In an action for dissolution of a domestic partnership, the family law court awarded joint custody of the partners’ child. C.P., who gave birth to the child, contends that a person other than the birth parent may not be awarded custody unless the birth parent is found to be unfit.
C.P. and D.F, a same-sex couple living together in a committed relationship, decided in 2003 that they wanted to raise a child together. Initially, they agreed to adopt. They investigated foreign-country adoptions and began a year-long process toward adoption. They went so far as to meet a prospective adoptive child and have the child stay with them for two days. C.P. decided, however, not to go through with the adoption because she wanted a child of her “own” and felt that she could not love a child who was not her biological child. D.F. was “devastated,” but ultimately agreed that C.P. would attempt to conceive by artificial insemination using an anonymous sperm donor and that they would raise the child together. D.F. and C.P. jointly selected a fertility clinic and jointly selected the sperm donor. They shared expenses related to the baby equally and jointly prepared their home for the baby. D.F. accompanied C.P. to some of her prenatal medical appointments. She was present for a sonogram.
Shortly before H. was born, C.P. and D.F. registered their domestic partnership, pursuant to Family Code sections 297 and 298.5.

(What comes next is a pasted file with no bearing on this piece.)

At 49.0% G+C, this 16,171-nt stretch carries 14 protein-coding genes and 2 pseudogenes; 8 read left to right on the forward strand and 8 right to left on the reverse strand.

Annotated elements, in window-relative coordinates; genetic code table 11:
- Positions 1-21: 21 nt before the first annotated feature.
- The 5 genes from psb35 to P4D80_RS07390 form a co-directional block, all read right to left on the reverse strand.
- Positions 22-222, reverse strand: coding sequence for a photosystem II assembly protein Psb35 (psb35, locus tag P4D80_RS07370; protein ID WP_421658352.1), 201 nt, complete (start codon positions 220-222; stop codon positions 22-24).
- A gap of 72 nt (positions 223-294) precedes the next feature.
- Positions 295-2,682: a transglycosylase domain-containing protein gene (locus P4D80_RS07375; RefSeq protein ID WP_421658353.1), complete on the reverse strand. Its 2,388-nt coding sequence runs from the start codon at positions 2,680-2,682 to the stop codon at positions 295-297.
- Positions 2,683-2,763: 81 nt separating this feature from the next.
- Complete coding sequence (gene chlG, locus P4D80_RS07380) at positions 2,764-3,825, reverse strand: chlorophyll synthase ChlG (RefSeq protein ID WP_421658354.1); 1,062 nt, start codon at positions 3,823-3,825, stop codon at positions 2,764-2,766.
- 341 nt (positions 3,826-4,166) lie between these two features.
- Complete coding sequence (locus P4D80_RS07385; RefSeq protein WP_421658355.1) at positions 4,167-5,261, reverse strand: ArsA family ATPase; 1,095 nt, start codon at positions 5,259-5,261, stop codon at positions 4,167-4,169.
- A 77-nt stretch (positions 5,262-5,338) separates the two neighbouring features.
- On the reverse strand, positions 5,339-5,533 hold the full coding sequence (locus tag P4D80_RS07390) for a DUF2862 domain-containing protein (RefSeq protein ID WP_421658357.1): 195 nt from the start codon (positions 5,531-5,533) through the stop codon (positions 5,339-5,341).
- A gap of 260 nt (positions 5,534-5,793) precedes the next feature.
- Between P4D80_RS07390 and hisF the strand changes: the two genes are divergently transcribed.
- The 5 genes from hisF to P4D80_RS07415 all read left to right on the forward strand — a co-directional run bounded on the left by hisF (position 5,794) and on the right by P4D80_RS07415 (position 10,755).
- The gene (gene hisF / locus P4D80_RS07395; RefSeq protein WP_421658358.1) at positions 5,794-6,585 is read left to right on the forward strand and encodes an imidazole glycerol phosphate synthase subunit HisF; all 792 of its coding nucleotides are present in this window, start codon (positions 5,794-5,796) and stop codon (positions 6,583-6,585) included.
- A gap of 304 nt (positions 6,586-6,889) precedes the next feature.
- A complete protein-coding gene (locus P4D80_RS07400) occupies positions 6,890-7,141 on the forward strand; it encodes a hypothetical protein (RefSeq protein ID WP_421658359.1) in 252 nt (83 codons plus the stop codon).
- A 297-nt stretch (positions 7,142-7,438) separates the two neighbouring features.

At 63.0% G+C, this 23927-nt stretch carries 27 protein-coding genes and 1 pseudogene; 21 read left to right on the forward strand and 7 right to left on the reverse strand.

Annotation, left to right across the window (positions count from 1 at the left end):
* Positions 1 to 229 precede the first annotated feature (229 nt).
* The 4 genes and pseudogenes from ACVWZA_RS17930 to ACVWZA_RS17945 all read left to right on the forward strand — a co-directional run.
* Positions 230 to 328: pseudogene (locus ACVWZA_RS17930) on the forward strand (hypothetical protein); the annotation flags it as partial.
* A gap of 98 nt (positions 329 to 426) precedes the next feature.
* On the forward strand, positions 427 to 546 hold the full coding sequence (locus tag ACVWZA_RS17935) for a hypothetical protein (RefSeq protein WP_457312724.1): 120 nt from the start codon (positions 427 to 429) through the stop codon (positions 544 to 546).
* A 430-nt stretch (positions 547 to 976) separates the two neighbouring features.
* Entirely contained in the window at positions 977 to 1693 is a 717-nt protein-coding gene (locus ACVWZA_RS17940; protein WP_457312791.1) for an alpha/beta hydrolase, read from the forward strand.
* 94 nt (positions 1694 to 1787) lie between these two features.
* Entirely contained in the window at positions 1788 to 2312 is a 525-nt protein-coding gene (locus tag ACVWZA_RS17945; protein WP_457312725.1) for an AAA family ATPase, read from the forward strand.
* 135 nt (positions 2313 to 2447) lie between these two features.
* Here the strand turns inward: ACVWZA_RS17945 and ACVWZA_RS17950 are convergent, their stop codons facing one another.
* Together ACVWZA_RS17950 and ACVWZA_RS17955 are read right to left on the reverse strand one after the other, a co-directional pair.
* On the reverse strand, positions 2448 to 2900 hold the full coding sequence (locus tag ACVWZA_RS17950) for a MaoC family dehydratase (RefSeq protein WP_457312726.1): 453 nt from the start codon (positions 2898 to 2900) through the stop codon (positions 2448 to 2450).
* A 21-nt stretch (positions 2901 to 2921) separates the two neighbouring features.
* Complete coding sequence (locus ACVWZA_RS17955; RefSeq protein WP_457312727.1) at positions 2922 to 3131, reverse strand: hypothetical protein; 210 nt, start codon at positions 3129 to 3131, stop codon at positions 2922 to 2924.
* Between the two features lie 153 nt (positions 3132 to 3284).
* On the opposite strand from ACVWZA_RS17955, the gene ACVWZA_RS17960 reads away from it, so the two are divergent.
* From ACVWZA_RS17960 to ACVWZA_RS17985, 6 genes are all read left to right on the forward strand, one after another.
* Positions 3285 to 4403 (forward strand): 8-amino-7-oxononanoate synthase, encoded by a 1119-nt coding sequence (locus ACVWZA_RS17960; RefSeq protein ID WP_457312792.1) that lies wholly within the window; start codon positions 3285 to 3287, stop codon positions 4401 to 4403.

In 2004, C.P. gave birth to H. D.F. was present for the birth and drove them home after C.P. was released from the hospital. C.P. asked to have D.F. named on the birth certificate, but the “lady in charge” at the hospital refused. C.P. and D.F. sent out birth announcements and chose their best friends to be H.’s godparents. C.P. and D.F. shared a home owned by D.F. H. lived with both C.P. and D.F. from birth, and both women cared for her. C.P. was able to take six months maternity leave because she delivered by Cesarean section. D.F. was not able to take such a long leave, but she took a three-week maternity leave. When C.P. returned to work, she worked the graveyard shift in order to be with H. during the majority of her waking hours. D.F. worked days, and cared for H. when C.P. was at work. D.F. turned down a position she was offered shortly after H. was born so that she would be more available to care for H. She also turned down some overtime. D.F. and C.P. shared childcare expenses and other expenses related to H. equally.